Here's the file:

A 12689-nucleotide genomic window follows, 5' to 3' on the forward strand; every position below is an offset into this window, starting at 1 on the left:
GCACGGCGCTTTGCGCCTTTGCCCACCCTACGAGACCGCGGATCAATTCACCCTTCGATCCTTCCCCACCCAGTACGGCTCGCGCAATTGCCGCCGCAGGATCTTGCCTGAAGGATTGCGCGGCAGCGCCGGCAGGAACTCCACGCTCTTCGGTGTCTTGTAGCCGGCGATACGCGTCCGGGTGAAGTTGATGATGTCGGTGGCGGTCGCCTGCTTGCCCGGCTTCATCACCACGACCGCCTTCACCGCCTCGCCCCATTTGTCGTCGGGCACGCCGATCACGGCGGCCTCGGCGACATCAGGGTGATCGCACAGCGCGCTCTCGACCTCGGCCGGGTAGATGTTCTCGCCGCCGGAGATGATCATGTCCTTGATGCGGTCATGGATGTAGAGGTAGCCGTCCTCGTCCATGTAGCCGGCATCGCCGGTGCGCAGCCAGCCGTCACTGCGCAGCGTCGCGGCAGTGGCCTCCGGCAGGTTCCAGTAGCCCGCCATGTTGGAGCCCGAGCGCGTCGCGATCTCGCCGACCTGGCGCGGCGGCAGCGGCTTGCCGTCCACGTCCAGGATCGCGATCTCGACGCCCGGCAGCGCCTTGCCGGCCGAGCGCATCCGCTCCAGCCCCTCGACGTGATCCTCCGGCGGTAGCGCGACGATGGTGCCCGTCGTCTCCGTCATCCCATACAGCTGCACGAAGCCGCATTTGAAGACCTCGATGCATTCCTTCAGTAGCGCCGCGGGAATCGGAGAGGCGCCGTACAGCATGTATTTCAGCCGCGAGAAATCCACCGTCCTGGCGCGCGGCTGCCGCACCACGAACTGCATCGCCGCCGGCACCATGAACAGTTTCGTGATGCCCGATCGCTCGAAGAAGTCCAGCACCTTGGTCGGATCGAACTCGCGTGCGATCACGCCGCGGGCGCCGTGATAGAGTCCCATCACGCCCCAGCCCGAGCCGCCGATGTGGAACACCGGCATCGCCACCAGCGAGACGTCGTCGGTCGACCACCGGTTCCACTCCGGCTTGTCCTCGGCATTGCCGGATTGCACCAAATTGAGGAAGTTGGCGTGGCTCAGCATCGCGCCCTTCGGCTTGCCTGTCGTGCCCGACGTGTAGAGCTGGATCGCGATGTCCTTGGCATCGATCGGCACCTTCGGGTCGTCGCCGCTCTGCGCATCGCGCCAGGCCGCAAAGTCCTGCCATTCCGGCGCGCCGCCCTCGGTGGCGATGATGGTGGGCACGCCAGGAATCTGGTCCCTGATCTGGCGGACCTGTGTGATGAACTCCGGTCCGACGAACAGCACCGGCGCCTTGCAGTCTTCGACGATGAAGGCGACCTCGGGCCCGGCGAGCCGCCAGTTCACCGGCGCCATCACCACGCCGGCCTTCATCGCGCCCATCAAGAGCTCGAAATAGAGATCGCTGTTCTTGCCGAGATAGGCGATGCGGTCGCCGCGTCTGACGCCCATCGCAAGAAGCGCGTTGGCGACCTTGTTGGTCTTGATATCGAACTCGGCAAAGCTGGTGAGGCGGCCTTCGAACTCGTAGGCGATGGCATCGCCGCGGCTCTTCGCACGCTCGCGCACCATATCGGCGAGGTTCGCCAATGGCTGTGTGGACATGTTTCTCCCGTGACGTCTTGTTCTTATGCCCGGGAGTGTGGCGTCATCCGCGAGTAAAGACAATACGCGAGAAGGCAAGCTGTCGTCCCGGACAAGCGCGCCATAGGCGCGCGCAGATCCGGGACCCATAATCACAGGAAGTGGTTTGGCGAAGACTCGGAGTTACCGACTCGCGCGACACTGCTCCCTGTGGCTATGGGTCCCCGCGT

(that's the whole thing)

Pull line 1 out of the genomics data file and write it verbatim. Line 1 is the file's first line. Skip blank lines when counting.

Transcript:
A 12689-nucleotide genomic window follows, 5' to 3' on the forward strand; every position below is an offset into this window, starting at 1 on the left: